TO LAND a robot airborne device on an uneven surface presents a hugely difficult mathematical problem.
It’s all about vectors — those tricky combinations of speed, angle and range that haunt all snooker players. When it comes to handling a drone or trying to soft-land a probe on Mars it is, as one expert states, ‘computationally demanding’. But bees solved the maths millions of years ago, despite having extremely small brains. Your average bee flies at about 30km an hour and then lands on a flower petal which may be horizontal, vertical or at any oblique angle in between, and which may also be moving in the breeze.
Engineers are reluctant to admit that they have been outsmarted by an insect, but this fact has eventually dawned on researchers, in Sweden and Australia, and they’ve started to try and work out how bees do it. The result is startlingly simple.
The bees don’t bother with all those complicated vectors. They simply capture an image of the surface they want to land on and then measure the speed at which that image expands so they can reduce their flight speed to make a perfect landing.
This extremely obvious solution is now beginning to revolutionise the programming of drones. The principle the research is based on has several names, but probably the best one is biomimetics. It means engineering that mimics biological examples.
Bees do something else that’s rather clever. They alter the aerodynamics of their bodies to suit the speed at which they’re flying and the strength of the wind. They do it to save fuel. Bees use two sense organs to do this. They measure their speed with their eyes, gauging the speed at which their surroundings are whipping past them. But their eyes can’t measure the wind. For this they use sensory organs in their antennae. They combine both sets of data and raise or lower their abdomens in relation to their wings to give them the optimum profile for efficient flight. If only Michael O’Leary could buy aircraft as clever as a bee, he could gain a real edge.
Most of these experiments have been carried out on bees, mainly because they’re readily available. There are other flying insects that perform even more remarkable feats. Hoverflies can not only hover, some of them can fly backwards. Some bats can do this trick as well. Goats can out-perform all-terrain vehicles and moles are better at tunnelling than humans. Sperm whales can hold their breath for over an hour and dive to depths of over 2,000m where the pressure is unimaginable. Biomimetics could be a science with a future.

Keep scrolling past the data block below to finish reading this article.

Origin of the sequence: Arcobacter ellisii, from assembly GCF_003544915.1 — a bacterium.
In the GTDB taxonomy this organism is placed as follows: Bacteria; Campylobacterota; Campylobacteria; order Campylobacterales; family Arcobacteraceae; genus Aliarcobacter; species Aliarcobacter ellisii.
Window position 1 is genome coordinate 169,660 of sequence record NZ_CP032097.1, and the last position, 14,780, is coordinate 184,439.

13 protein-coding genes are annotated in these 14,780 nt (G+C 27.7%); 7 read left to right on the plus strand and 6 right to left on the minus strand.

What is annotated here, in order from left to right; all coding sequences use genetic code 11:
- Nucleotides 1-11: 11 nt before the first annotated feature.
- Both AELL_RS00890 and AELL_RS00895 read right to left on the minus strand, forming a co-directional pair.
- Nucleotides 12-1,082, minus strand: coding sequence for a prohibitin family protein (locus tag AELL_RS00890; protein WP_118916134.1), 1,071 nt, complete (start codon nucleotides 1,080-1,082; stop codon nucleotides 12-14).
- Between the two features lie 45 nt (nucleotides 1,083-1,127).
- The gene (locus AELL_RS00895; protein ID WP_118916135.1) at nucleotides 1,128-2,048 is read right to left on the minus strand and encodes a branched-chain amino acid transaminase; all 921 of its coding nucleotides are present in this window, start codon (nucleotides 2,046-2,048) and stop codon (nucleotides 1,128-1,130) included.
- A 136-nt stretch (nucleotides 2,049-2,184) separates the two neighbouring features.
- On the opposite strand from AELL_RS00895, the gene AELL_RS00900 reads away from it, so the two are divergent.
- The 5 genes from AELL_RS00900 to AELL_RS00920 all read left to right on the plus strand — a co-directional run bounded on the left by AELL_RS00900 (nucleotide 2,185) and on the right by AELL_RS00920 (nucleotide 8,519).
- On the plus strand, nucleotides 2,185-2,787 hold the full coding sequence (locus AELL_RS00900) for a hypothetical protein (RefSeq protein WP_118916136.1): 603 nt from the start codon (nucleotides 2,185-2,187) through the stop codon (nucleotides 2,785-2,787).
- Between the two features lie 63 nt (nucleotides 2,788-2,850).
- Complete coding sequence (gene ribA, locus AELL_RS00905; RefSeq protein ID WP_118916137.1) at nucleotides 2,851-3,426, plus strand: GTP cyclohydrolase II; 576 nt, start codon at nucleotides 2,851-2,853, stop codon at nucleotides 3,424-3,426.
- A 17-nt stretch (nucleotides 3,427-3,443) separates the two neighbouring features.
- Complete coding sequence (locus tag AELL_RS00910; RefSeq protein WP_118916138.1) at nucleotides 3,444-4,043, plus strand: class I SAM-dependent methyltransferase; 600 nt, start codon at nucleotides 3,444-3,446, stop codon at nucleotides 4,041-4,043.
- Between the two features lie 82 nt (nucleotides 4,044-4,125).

Pine cones are popular for floral decorations, particularly Christmas wreaths.
So popular that you can spend a lot of money buying them on the internet.
It’s more satisfying to collect your own, and even more satisfying if you know which species of conifer they come from.
The classic cone comes from the Scot’s pine (Pinus sylvestris, above) the only true conifer with a claim to Irish native status, though it may have become extinct and been re-introduced. Norway spruce, quite common in older forestry plantations, also produces a spectacular cone, a long cylinder looking like a fat Cuban cigar. The cones of Sitka spruce, the commonest tree in Ireland today, are also cylindrical, though considerably smaller. Larch produces pretty cones, though they are not much bigger than a thumbnail. Lodgepole pine is quite common in older plantations on cutaway bog and has naturalised in some places. It produces cones like a smaller version of Scot’s pine.
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